Japanese bank’s profits are starting to reflect its transition into a company that invests and makes deals
SoftBank chief Son eyes Uber as lender's earnings top estimates
The SoftBank Group chief executive Masayoshi Son said he was interested in investing in ride-hailing firms Uber Technologies and Lyft but had not made a decision.
"We are interested in discussing with Uber, we are also interested in discussing with Lyft, we have not decided which way," he on Monday after the company announced its quarterly results.
"Whether we decide to partner and invest into Uber or Lyft, I don't know what will be the end result."
The comments came as the bank’s earnings are starting to reflect its transition into a company that invests and makes deals.
Operating profit was ¥479.3 billion (Dh15.79bn), topping analysts’ projections, in the fiscal quarter ended June, as its US unit Sprint Corp returned to profit for the first time in three years. Sales came in at ¥2.19 trillion, matching predictions, the Tokyo-based company said on Monday.
Mr Son has long relied on earnings from Japanese wireless and telecom operations, using the money to make acquisitions and investments. The billionaire is in the process creating the US$100 billion SoftBank Vision Fund, which was included in the results for the first time, to speed up investments in technology start-ups abroad. And the deal making is set to continue, with Sprint said to be back in merger talks with T-Mobile US.
“The issue is whether SoftBank is a conglomerate, or else an investment vehicle,” said Pelham Smithers, whose London-based firm offers equity research on Asian technology companies, wrote in a note to clients. “This is likely to be the question which focuses the minds of both senior management and investors over the next few years.”
Underscoring the notion that SoftBank is becoming more of an investor, the Tokyo-based company reported losses on derivatives of ¥257bn, which pushed net income to ¥5.5bn, well below estimates. The loss was related to a financial arrangement a year ago to sell shares in Alibaba Group through a trust in order to raise funds. Since then, Alibaba’s stock has climbed more than 80 per cent, forcing SoftBank to recognise the difference.
SoftBank’s shares have climbed 16 per cent this year and closed at ¥9,023 on Monday. The Japanese wireless operator has a market value of about ¥9.9tn, while its public shareholdings are worth ¥17.1tn. Mr Son has for years maintained that his company is undervalued, urging investors to see SoftBank as a “goose with more golden eggs in its belly”.
Even as Sprint struggles to return to profit and stem subscriber losses, Mr Son has set his sights on a possible merger with Charter Communications, the second-largest cable provider in the United States. Mr Son has secured about $65bn in financing for a possible offer for Charter, according to people familiar with the plan. At the same time, Sprint is said to have resumed preliminary merger discussions with T-Mobile US people with knowledge of the matter said. Last week, the Sprint chief executive Marcelo Claure said a decision on possible mergers is close at hand, lifting Sprint shares as much as 12 per cent.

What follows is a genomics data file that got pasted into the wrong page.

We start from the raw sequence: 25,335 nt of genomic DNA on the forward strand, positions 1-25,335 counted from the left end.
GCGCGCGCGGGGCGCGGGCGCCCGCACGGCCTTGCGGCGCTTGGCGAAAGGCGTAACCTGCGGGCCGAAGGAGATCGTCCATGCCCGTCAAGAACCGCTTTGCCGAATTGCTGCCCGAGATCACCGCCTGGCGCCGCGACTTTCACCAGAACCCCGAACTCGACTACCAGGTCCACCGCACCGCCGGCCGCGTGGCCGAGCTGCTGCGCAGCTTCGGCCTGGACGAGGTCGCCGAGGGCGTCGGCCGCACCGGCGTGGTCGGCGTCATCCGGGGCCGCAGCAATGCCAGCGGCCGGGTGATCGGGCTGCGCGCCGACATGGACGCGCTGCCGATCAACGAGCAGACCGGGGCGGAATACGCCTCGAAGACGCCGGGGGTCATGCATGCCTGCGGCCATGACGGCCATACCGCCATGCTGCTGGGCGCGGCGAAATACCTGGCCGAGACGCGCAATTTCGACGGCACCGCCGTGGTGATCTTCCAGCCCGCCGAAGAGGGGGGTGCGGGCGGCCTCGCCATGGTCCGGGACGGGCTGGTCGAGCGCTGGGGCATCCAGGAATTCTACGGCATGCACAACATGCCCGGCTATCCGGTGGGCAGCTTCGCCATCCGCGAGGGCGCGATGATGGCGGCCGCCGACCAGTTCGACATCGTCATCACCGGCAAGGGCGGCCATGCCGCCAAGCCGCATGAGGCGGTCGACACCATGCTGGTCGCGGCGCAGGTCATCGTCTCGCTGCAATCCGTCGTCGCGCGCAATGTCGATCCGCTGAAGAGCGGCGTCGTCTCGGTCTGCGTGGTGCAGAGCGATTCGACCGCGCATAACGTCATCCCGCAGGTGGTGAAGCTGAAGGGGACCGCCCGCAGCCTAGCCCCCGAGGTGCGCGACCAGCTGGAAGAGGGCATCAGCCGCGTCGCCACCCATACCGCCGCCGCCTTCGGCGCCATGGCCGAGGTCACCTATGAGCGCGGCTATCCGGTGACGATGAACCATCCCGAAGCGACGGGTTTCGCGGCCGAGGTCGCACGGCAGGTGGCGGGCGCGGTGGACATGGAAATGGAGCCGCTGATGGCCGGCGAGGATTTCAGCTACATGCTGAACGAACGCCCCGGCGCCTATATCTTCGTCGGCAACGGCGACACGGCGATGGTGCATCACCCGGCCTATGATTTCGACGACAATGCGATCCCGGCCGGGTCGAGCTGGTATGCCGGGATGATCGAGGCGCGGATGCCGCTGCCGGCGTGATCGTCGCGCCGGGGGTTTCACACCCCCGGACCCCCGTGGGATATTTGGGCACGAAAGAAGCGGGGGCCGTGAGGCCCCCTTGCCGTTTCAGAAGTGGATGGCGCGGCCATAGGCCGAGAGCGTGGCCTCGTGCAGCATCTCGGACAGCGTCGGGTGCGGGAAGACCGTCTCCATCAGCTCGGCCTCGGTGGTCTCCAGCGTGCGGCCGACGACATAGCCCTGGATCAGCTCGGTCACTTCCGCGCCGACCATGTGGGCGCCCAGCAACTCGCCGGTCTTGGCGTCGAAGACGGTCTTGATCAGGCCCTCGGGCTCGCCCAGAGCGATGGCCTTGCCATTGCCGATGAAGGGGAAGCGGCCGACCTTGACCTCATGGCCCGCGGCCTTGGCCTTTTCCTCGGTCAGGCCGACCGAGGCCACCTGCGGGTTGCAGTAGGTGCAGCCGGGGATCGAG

“Sprint’s earnings are improving as planned and the company could conceivably go it alone,” Mr Son said at an earnings briefing in Tokyo on Monday. “But, in order for the company to grow further, we are considering multiple consolidation options. The negotiations are proceeding apace and we should be able to arrive at a decision soon.”
Mr Son has also kept busy in other areas, investing in businesses ranging from ride sharing, co-working and robotics to agriculture, cancer detection and autonomous driving in the past six months.
He has also sought to engage young audiences with ad campaigns featuring the likes of teenagers' favourite, the US pop superstar Justin Bieber.
At the company’s annual event for customers and suppliers last month, Mr Son painted a picture of the future where satellite networks cover every inch of the Earth and a trillion devices connected to the internet disgorge data into the cloud to be analysed by artificial intelligence. SoftBank and its companies will be there at every step of the way, the billionaire said.
“This kind of group strategy is something that I have had in mind from the very beginning, and with the Vision Fund were now finally in the position to act,” Mr Son said. “We are not just an investor, not in it just for the money. Our goal is nothing less than an information revolution.”
SoftBank Vision Fund has already raised more than $93bn in total commitments from the Public Investment Fund of Saudi Arabia, Apple and other large institutional backers, while SoftBank itself is contributing $28bn. The fund will invest in cutting-edge technologies from virtual reality to autonomous driving and the Internet of Things.
The Vision Fund generated income of ¥105.2bn during the latest quarter, although that was erased by unrealised investment losses, resulting in a net loss before interest, taxes, depreciation and amortisation of ¥1.6bn.
Even before the Vision Fund, Mr Son has used cash from broadband and telecom operations in Japan to fund investments in businesses abroad. He was an early backer of Yahoo. and Alibaba. He spent $22bn to acquire control of Sprint and last year bought the chip maker ARM for $32bn in the largest deal of his career.
“The focus now is on the Vision Fund and how the company plans to build out its technology portfolio,”said Daisaku Masuno, an analyst at Nomura.